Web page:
David: Right, yeah. That it will just magically work and there’ll be no abandonment and there’ll be no UX issues.
Henry: That’s right. And, you know, because we’re a major magazine and we’ve got all this readership, you just want to be here, right? It’s all on you to want to put your product up here, so we didn’t have to do anything. You’ll just want to come, so it’s up to you to provide good photography. We don’t have to do it. In the end…
David: It was a wasteland?
Henry: Yeah. They had to do an about-face. They had to actually—a bit like AirBnB—they had to take on photography themselves. So what we discovered was, and not surprisingly, the quality of photograph really, really mattered to that magazine audience. It mattered less to the shopping online sort of catalogue audience, but for these guys, they wanted to see the look and really understand that they needed high-quality imagery.
So they had to dial back what they were doing. They had to make it sort of not open to everyone and they had to make a very specific curated editorial “you can buy this limited number of things” because of the cost involved in actually curating those shoots. It changed their whole business process. So they would go not just shoot for the magazine but then they’d have to reshoot for the mobile site as well, which they hadn’t thought of.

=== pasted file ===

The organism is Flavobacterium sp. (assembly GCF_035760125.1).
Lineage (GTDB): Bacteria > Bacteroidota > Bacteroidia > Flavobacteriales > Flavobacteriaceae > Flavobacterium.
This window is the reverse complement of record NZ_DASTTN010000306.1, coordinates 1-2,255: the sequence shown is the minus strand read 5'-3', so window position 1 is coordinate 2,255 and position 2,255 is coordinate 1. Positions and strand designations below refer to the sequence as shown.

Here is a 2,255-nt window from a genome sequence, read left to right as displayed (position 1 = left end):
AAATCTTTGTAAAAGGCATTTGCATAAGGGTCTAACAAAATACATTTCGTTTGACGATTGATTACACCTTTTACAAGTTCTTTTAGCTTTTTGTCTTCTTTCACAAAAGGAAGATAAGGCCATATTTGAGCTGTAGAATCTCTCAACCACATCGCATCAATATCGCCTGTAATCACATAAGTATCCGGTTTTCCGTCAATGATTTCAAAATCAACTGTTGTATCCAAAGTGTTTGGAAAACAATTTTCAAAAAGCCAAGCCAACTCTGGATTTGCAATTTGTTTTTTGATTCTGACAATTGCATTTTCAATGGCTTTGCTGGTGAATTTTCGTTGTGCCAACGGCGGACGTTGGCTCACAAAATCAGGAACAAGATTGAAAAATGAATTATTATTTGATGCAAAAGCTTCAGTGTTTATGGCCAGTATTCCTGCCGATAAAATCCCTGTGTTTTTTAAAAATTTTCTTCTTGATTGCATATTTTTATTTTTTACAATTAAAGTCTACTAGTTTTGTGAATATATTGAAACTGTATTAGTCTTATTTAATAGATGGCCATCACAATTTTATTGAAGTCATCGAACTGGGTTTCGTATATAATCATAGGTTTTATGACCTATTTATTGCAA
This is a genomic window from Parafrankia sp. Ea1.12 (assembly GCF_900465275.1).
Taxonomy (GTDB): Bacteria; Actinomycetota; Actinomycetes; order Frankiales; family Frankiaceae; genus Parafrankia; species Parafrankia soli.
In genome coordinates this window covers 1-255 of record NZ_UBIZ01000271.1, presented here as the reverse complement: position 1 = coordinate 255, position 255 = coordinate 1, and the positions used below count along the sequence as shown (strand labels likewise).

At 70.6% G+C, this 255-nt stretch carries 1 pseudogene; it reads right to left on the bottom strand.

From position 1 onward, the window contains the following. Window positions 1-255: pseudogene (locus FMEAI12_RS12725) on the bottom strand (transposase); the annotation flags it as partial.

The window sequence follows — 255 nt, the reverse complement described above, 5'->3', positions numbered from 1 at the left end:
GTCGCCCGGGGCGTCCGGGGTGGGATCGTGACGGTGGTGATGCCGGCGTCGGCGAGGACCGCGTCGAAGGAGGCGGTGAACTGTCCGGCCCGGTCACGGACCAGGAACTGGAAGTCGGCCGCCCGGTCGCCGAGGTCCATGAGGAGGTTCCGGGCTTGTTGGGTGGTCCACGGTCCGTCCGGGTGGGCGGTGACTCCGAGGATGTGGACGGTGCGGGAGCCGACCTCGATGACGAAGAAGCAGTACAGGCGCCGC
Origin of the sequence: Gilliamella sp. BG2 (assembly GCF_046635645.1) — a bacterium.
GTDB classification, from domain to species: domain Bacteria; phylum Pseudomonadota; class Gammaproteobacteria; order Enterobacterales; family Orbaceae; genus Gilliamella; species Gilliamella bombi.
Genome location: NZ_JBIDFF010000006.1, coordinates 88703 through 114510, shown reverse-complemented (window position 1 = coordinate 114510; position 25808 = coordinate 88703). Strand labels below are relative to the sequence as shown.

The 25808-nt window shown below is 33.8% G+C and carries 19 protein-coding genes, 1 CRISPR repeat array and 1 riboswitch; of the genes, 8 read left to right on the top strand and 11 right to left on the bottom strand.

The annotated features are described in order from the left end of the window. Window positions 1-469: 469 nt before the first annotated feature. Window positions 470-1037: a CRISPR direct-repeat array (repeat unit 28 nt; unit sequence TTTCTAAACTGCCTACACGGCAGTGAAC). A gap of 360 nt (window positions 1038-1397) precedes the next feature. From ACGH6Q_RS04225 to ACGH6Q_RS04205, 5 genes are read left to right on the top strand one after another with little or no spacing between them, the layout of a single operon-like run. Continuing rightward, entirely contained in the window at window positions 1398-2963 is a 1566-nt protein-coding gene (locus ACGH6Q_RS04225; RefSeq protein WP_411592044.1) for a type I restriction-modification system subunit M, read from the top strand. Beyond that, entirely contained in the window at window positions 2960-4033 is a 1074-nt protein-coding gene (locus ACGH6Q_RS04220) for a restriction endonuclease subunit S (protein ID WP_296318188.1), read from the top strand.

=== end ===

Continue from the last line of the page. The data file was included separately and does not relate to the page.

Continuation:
David: No, no way.
Henry: They’re just sort of “Look, we’re already shooting this photography. That’s great. We can just reuse all this stuff.” It turned out the amount of reuse was very low. A lot of stuff had to be reshot and a limited amount. So that’s an interesting one from a UX perspective or a service design perspective to really understand the whole ecosystem that you’re working in.
David: And understand what the ultimate consumer, the quality of the experience that the consumer wants as well too.
Henry: Yeah, that’s right. So that’s a very, very interesting one for us. I guess I’m guilty as charged there, just focusing on the end consumer, like what do they want? How can we make it a service that the customers would be interested in?
David: They’re considering the retailers, yeah.
Henry: That’s right, yeah. I see that sort of coming up a lot with the location-based marketing. They’ve been marketing all those sorts of things. Often there’s one side of the equation being looked at, and not everyone in that equation. That’s a problem. That’s probably a strong one for service design.